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FIRST KNOWN REFERENCE TO BASEBALL AT YALE (YALE UNIVERSITY.) Brinsmade, James B. The manuscript diary of a member of the class of 1845. 246, 216 pages plus blank leaves and memoranda. 2 volumes. 4to, original 1/2 calf, moderate wear on Volume I, Volume 2 worn and joints reinforced with cello tape; internally clean and legible; inscriptions by grandson Paul S. Brinsmade (Yale 1912) on flyleaves and 1948 letter to him laid in. New Haven, CT and various locations in New York, 1843-53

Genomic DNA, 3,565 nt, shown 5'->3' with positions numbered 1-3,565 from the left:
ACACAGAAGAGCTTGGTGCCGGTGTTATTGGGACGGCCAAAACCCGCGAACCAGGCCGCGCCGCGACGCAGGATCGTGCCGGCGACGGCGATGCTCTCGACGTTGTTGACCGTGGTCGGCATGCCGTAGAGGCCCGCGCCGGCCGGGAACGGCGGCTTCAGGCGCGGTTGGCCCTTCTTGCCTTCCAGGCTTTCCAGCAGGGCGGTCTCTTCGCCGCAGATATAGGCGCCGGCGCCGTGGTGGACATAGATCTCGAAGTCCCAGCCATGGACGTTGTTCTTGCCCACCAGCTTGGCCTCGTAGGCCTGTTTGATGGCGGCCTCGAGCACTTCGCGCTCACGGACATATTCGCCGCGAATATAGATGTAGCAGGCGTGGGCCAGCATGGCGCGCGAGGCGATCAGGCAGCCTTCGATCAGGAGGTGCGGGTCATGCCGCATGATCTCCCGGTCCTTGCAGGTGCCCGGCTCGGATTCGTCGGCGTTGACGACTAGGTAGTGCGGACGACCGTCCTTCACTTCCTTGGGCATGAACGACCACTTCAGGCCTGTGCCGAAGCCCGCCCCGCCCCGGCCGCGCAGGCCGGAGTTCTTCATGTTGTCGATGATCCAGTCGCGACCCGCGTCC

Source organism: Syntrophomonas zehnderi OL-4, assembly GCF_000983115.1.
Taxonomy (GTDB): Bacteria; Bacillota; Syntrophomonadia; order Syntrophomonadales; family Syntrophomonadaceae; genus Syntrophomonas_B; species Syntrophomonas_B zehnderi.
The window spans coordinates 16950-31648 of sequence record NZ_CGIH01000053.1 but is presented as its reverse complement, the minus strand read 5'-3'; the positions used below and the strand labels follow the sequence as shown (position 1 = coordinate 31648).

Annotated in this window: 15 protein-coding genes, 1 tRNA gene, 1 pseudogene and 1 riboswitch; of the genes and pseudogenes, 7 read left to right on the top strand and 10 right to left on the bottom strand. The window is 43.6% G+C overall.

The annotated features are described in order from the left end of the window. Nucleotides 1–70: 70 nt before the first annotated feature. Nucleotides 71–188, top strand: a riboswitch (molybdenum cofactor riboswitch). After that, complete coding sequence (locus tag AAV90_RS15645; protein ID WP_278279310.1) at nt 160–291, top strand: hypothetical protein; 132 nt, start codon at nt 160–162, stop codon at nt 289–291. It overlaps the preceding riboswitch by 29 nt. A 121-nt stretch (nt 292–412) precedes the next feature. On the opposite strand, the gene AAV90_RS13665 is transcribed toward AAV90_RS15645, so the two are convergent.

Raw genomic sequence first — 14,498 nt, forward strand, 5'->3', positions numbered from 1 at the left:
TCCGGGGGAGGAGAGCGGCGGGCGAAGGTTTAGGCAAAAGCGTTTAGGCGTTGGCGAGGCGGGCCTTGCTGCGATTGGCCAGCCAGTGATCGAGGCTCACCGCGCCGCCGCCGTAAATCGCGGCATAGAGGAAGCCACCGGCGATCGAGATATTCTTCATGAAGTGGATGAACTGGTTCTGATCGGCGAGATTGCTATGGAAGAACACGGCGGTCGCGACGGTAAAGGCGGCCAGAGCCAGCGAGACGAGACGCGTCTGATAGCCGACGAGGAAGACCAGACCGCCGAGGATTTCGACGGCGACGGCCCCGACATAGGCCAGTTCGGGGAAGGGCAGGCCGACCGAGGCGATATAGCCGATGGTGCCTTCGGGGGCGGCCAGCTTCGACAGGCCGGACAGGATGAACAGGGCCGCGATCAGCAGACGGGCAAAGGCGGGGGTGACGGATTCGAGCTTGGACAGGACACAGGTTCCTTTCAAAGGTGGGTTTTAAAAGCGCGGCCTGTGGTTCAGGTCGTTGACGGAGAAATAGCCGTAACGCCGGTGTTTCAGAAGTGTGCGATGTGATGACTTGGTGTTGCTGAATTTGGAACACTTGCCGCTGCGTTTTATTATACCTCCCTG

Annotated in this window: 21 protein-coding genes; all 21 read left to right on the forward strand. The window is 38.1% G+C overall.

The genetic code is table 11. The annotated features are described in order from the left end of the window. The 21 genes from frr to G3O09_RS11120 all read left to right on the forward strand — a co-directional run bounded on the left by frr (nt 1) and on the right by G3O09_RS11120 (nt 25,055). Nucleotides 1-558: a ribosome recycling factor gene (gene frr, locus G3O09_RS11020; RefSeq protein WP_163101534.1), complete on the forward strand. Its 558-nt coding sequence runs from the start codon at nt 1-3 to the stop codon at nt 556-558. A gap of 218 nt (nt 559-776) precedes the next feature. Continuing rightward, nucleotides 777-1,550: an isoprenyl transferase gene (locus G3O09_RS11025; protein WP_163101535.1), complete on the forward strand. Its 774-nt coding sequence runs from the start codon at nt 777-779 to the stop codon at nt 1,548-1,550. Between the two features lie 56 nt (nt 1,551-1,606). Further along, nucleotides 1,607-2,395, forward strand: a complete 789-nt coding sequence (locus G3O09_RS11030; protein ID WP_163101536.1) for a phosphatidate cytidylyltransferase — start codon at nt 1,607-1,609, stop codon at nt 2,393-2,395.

James Beebee Brinsmade Jr. (1824-1884) was raised in Manhattan. After high school, he taught in a private school before entering Yale University as a junior in November 1843. This two-volume diary begins with his arrival at Yale, and shows him entering with full enthusiasm into campus life. Campus political battles are described here with great relish, as well as prayer meetings, rowdy hijinks, and country excursions. Before his two years are up, Brinsmade has joined the secret Scroll & Key society, been named president of the Linonian Society, and was nearly voted class orator. Brinsmade's roommate and cousin was Henry Beebee Carrington (1824-1912), who later served as a general in the Civil War. The Class of 1845 also included future Supreme Court justice William B. Woods and Chicago mayor Carter Henry Harrison, both frequently mentioned here. Brinsmade also frequently attends sermons by the famed New Haven abolitionist Leonard Bacon, and describes the funeral of the artist John Trumbull. Yale's intercollegiate baseball team was not formed until 1872, but Brinsmade launched an intramural club three decades earlier: "Walking up with Redfield I proposed that we should get up a base ball club in our class. He entered into it finely and went right off and got the bats & ball made and this afternoon we had a glorious game on the green near the Methodist Church. Came in almost worn out, very lame" (14 November 1844). This is the first known instance of baseball being played at Yale. He plays baseball at least three more times, in addition to several games of football and wicket (a cricket cousin). Brinsmade was not averse to violence when he felt it appropriate, particularly when local New Haven toughs were involved. On 5 July 1844, a friend who was annoyed by a local beggar locked the unfortunate up in a coal-closet. He then gathered a group of classmates who pretended to be medical students preparing to butcher the captive. Finally, when the joke grew old, they gave the terrified man "3 or 4 hearty kicks" and threw him out the door. Brinsmade called this chilling incident "the finest fun we've had for some time." On 26 December 1844, he described a series of clashes between his classmates and the local Irish "town-tackies," and concludes, "The general feeling seems to be that we must have a general set-too to teach the tackies manners. . . . If the law won't help us, why we must ourselves." The regular entries end on 31 August 1845, but continue sporadically for another seven years as Brinsmade pursues a career in law in Pompey and Albany, NY. On 9 January 1849, he meets the vice-president-elect: "I had not the pleasure of the acquaintance of Millard Fillmore till this evening. I found him a plain, courteous gentleman (by the way a finer looking man I never saw). He is exceedingly sociable, and though the parlor was full of company I had a very pleasant call." a lively and otherwise unknown account of life at yale.
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